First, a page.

Is it a dream?
Nay but the lack of it the dream,
And failing it life's lore and wealth a dream
And all the world a dream.

In literature[edit]

Sehnsucht took on a particular significance in the work of author C. S. Lewis. Lewis described Sehnsucht as the "inconsolable longing" in the human heart for "we know not what." In the afterword to the third edition of The Pilgrim's Regress he provided examples of what sparked this desire in him particularly:

That unnameable something, desire for which pierces us like a rapier at the smell of bonfire, the sound of wild ducks flying overhead, the title of The Well at the World's End, the opening lines of "Kubla Khan", the morning cobwebs in late summer, or the noise of falling waves.[4]

Because the concept of Sehnsucht is so important in Lewis' writing, the Arizona C. S. Lewis Society titled their annual journal Sehnsucht: The C. S. Lewis Journal.

The German poet Siegfried August Mahlmann published a poem titled Sehnsucht in 1802.

In films[edit]

The Lebanese film director Badran Roy Badran treated the concept of Sehnsucht in his feature film A Play Entitled Sehnsucht in 2011.[5][6]

In music[edit]

Sehnsucht is the second album by German industrial metal band Rammstein, released on 25 August 1997.[7]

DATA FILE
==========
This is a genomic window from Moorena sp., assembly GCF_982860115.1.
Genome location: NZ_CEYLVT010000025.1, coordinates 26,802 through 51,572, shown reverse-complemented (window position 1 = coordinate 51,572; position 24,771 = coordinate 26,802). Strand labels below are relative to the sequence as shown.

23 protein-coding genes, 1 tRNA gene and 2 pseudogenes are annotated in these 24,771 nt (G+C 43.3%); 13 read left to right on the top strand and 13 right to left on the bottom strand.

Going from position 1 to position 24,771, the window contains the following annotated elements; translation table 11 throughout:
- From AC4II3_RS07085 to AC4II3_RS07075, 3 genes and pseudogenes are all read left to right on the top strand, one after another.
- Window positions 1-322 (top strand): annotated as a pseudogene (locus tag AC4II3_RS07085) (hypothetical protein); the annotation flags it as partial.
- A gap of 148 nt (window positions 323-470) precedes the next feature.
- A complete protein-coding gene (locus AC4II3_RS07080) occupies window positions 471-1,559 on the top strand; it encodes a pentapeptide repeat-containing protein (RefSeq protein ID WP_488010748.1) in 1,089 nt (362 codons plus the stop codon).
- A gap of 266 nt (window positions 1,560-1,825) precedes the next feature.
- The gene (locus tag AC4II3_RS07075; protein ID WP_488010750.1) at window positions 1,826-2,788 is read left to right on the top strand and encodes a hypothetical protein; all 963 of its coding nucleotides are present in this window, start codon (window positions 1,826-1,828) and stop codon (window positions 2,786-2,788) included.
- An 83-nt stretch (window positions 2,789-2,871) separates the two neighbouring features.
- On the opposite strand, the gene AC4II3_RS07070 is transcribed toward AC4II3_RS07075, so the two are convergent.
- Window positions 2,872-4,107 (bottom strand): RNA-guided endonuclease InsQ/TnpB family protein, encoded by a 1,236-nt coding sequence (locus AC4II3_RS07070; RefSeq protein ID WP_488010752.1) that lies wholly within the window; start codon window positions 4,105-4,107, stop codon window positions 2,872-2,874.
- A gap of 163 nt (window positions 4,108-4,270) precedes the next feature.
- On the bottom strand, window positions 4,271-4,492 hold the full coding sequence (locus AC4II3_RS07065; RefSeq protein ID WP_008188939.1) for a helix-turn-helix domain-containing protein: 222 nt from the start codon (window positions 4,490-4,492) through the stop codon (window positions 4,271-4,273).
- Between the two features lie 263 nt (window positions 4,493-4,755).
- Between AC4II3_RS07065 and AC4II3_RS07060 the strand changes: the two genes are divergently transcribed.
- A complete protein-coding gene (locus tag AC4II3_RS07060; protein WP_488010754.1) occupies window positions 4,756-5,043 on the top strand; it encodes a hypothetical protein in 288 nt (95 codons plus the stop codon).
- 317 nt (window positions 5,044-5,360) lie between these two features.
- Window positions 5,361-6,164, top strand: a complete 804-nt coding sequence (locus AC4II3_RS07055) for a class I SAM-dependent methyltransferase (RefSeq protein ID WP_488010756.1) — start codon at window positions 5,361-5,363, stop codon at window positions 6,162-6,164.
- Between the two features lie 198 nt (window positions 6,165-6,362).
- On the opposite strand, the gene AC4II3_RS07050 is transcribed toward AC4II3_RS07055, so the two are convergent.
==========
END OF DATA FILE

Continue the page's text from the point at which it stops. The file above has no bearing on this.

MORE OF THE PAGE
In psychology[edit]

Psychologists have worked to capture the essence of Sehnsucht by identifying its six core characteristics: “(a) utopian conceptions of ideal development; (b) sense of incompleteness and imperfection of life; (c) conjoint time focus on the past, present, and future; (d) ambivalent (bittersweet) emotions; (e) reflection and evaluation of one's life; and (f) symbolic richness.”[8]

In a cross-cultural study conducted to determine whether the German concept of Sehnsucht could be generalized to the United States, four samples of American and German participants “rated their 2 most important life longings and completed measures of subjective well-being and health.”[9] German and American participants did not differ in their ability to identify life longings or the intensity of their Sehnsucht. However, German participants associated it more with unattainable, utopian states while Americans reported the concept as not as important to everyday life.